Karl Towns Sr. Might Sue the Timberwolves and Mascot After Stunt Caused Knee Injury

Karl Towns Sr. Might Sue the Timberwolves and Mascot After Stunt Caused Knee Injury

NBA

Karl Towns Sr. Might Sue the Timberwolves and Mascot After Stunt Caused Knee Injury

Sports Illustrated’s Michael McCann is reporting that Karl Towns Sr., the father of Timberwolves star Karl-Anthony Towns, is considering suing the team and its mascot, Crunch, after allegedly suffering a serious knee injury during Crunch’s above stunt in late January. McCann writes:

The Timberwolves’ prophetically named mascot, Crunch, appeared to lose balance towards the end of a high-speed sledding stunt and hit an empty front row seat next to the aisle. That seat, in turn, crashed into the right knee of Towns Sr., who was sitting next to the empty seat. The elder Towns is now exploring potential legal options, including the possibility of suing his son’s team for negligence.

Though the incident occurred midway through the second quarter, the elder Towns, who was in “considerable pain” and given an ice pack, remained at the game under the reported belief that his son would notice his absence and become concerned about his health if he left. As the game progressed, his knee reportedly swelled up to the point where he could not put weight on it. He went to the hospital for an MRI and was spotted on crutches weeks later.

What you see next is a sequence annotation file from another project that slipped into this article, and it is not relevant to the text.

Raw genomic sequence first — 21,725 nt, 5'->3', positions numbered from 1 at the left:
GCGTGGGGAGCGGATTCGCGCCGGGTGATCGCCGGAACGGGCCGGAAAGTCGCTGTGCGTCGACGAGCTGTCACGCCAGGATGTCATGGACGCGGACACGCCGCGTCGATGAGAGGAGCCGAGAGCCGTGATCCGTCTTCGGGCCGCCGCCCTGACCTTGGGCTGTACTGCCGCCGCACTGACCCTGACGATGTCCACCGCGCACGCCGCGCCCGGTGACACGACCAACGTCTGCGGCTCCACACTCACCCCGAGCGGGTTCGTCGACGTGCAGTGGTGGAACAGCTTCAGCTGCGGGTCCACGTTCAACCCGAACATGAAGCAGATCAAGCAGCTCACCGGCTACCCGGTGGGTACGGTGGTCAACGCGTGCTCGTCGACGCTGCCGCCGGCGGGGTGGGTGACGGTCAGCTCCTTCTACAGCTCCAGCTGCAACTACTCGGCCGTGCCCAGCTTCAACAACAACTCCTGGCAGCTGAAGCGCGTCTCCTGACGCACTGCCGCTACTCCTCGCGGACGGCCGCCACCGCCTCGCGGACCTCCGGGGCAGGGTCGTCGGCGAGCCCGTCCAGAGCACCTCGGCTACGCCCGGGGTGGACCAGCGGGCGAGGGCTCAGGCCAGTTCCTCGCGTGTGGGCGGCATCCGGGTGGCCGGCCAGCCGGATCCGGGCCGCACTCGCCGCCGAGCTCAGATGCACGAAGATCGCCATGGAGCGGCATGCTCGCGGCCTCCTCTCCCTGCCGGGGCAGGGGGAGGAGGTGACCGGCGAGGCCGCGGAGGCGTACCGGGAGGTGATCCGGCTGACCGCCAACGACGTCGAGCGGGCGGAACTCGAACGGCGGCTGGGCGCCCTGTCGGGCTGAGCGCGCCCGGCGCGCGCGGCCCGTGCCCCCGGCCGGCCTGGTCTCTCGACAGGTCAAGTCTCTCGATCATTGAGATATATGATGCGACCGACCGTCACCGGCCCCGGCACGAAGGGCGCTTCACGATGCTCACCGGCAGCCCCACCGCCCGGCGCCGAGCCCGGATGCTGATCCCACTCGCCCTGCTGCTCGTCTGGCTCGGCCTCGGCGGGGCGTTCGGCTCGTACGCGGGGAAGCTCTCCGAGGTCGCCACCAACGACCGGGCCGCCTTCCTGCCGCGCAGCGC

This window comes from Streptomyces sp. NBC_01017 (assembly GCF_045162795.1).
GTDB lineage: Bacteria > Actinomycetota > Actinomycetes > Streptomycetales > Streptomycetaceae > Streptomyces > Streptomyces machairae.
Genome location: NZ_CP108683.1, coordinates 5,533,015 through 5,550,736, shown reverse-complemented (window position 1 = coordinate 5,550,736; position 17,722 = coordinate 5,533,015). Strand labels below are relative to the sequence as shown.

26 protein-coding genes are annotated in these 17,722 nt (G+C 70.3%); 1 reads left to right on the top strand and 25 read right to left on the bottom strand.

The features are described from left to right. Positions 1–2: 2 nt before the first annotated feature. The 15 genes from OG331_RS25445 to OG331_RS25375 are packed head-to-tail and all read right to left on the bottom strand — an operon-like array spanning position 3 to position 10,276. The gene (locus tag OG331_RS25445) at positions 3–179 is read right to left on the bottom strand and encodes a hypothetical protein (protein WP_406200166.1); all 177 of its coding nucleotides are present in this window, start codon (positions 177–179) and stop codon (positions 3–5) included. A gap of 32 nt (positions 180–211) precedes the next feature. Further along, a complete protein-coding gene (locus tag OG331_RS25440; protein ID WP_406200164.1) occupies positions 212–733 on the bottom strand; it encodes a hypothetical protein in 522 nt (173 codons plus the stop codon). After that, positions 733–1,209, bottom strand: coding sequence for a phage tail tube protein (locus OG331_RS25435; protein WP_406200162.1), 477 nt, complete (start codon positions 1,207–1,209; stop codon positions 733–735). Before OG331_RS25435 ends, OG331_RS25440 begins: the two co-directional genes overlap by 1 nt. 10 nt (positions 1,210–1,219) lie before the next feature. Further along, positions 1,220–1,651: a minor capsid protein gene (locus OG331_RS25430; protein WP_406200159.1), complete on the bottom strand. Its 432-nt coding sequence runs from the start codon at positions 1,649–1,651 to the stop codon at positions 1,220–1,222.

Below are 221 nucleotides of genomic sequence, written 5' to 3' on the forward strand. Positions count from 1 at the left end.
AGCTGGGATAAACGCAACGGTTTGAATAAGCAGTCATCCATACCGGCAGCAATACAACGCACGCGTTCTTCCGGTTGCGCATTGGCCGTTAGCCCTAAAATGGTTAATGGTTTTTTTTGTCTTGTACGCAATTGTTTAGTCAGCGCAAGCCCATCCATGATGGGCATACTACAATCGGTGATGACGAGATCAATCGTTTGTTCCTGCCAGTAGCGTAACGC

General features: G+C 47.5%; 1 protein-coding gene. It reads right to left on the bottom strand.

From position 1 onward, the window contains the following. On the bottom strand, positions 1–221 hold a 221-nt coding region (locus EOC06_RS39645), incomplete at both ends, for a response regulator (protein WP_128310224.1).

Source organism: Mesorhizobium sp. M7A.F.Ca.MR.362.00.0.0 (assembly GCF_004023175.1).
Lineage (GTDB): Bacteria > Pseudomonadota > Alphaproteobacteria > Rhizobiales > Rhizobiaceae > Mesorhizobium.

McCann, who is excellent at breaking down legal stories into pieces that are understandable for laymen, had a lengthy analysis of the potential litigation — which we encourage you to read in full — and concluded thusly:

The most likely scenario is that Towns Sr. and interested parties, most notably the Timberwolves, resolve the matter out of court. They could do so through mediation, where a neutral mediator would review the dispute and proposes a settlement that, if all parties accept, would end the matter. The reality is that the Timberwolves do not want to litigate against the father of the team’s franchise player—such a move would obviously damage the team’s chances at keeping Towns Jr. for the long haul. It stands to reason that a deal could be had long before anyone appears in court.

This story will be worth monitoring.

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